White Coat Underground

A cruel hoax

As summer approaches and people spend more time outdoors, many parts of the country will start to see cases of Lyme disease. It is carried by deer ticks and is especially common in the Northeast. Tick bites often go unnoticed, but the rash of Lyme disease is pretty characteristic and occurs in about 70-80% of those who are infected.

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Erythema migrans, the typical rash of Lyme disease. Source.

It’s easily cured with antibiotics, but if untreated can have significant complications, such as arthritis, and various neurologic problems. As most of my readers know, there is also a movement that supports a diagnosis called “chronic Lyme disease” (CLD), which is, in most cases, not related to Lyme disease at all.

 

The controversy regarding CLD can get a bit bizarre, but the core reality is that real people are suffering, and real people are being misled. When a set of protean and debilitating symptoms are mislabeled as CLD, other diagnoses and treatments are left behind, and patients are often subjected to invasive and ineffective treatments.

Those of us who practice science-based medicine are often the targets of the CLD activists, and CLD activists are often our targets. I am very critical of health care professionals who mislead patients (intentionally or otherwise), and I receive plenty of hate mail from readers who think I’m being dismissive of their suffering. But I am not critical of patients who believe they have this disease. They are the victims of this controversy. And when the arguments and strategies get ugly, it is they who suffer. That is why I was especially angered by the email I received earlier this week.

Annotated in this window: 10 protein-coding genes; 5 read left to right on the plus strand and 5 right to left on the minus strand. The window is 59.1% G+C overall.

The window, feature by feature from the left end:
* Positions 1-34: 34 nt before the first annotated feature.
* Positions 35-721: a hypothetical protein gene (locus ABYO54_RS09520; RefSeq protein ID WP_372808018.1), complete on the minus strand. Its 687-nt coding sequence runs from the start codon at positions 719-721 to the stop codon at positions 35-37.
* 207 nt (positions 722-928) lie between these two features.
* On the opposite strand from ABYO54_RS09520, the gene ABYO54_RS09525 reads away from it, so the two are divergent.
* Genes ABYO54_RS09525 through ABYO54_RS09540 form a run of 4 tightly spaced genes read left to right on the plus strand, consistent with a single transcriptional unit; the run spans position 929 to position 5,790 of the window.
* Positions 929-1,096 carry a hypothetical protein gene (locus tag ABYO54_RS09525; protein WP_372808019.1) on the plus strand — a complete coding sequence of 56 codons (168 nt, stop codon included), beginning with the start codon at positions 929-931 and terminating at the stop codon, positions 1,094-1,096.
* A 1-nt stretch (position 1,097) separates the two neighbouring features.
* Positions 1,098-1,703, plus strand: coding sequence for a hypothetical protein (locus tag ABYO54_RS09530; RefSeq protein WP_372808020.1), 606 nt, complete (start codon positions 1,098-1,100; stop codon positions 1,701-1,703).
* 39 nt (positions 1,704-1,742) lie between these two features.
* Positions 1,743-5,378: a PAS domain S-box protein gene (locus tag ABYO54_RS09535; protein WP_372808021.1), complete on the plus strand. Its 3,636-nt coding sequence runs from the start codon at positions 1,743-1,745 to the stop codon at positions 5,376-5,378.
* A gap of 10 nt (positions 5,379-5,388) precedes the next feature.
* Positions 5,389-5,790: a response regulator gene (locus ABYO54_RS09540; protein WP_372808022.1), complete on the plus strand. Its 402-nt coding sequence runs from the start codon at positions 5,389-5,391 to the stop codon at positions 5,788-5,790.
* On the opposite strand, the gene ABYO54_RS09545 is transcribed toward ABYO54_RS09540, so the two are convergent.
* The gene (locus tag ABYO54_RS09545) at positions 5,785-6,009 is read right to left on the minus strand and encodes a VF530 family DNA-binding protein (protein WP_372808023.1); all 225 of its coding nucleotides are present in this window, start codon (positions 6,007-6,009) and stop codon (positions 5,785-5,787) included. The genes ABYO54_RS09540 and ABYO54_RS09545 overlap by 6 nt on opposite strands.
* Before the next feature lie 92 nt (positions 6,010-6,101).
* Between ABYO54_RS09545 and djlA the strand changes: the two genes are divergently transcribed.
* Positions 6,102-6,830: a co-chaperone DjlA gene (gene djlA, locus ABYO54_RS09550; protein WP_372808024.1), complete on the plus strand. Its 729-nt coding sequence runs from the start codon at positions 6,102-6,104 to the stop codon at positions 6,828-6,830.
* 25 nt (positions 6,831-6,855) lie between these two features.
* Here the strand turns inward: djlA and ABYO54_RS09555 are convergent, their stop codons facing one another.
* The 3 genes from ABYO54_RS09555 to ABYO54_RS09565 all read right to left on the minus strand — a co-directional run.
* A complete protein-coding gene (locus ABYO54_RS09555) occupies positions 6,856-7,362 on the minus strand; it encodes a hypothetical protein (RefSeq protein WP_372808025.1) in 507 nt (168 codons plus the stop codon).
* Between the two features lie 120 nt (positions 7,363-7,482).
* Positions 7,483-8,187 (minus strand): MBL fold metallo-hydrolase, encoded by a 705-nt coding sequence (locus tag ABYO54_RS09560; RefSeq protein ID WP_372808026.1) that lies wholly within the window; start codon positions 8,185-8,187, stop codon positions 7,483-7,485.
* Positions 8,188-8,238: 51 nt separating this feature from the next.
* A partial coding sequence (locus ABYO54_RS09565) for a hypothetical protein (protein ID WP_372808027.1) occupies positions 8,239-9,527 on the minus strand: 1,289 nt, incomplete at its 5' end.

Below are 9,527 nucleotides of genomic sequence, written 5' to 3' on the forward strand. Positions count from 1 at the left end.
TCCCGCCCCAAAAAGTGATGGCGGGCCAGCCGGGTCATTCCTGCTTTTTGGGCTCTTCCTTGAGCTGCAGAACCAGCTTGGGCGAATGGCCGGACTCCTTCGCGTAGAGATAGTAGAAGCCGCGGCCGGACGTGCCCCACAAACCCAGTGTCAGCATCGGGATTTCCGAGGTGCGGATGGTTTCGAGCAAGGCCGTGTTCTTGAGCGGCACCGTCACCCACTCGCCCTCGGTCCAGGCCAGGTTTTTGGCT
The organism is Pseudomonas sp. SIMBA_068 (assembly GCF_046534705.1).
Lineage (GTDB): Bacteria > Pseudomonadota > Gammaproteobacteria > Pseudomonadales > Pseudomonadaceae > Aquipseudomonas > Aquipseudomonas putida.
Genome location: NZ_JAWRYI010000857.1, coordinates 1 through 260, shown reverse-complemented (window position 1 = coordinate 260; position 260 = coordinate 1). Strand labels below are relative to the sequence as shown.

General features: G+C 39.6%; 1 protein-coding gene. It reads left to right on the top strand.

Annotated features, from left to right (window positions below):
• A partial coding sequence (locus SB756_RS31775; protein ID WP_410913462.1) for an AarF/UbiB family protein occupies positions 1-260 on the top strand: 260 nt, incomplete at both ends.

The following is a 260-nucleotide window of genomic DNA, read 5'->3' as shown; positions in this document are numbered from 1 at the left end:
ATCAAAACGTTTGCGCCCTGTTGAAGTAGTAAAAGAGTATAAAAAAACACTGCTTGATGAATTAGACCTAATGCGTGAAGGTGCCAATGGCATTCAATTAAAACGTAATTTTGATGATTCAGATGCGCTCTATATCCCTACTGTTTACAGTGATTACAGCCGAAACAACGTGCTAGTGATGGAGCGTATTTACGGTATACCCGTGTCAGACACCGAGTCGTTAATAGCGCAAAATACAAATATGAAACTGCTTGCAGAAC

I received this email in the account I use for blogging. Here is the full text:

Open Letter to the Mental Health Community from the Infectious Diseases Society of America

May 24, 2010

Delusional Chronic Lyme Syndrome (DCLS) affects tens of thousands of new victims every year. This debilitating mental illness is destroying the emotional and financial livelihood of families across our country.

As the Infectious Diseases Society of America (IDSA), we see firsthand the damage inflicted by this illness. Its sufferers frequently seek medical help from our member’s practices; however, we are powerless to cure its underlying roots, as this mental illness exists well outside our domain knowledge of pathogens and human infection. Therefore, we are strenuously imploring the mental health community to take up research action in earnest. After our Lyme disease treatment review panel concluded last month, it is now indisputably self-evident that DCLS has reached epidemic proportions and its yearly growth rate is alarming.

The historical duration, demographic breadth, and geographical extent of this mass psychogenic illness is a fascinating and unprecedented event in the history of our country, perhaps in the history of mankind. It has persisted for four decades, affects all ages, and exhibits an intriguing geographic clustering phenomenon. The intensity of its delusions drives sufferers to such extremes as self-mutilation via catheterization and sometimes suicide. Currently, there is no formal diagnostic classification or treatment regimen for DCLS. Meanwhile, this is empowering opportunistic medical doctors to prescribe improper and costly pharmaceutical treatment. This only furthers delays patients from seeking out the mental health professionals they so desperately need. Unfortunately, general awareness within the mental health field is virtually nonexistent.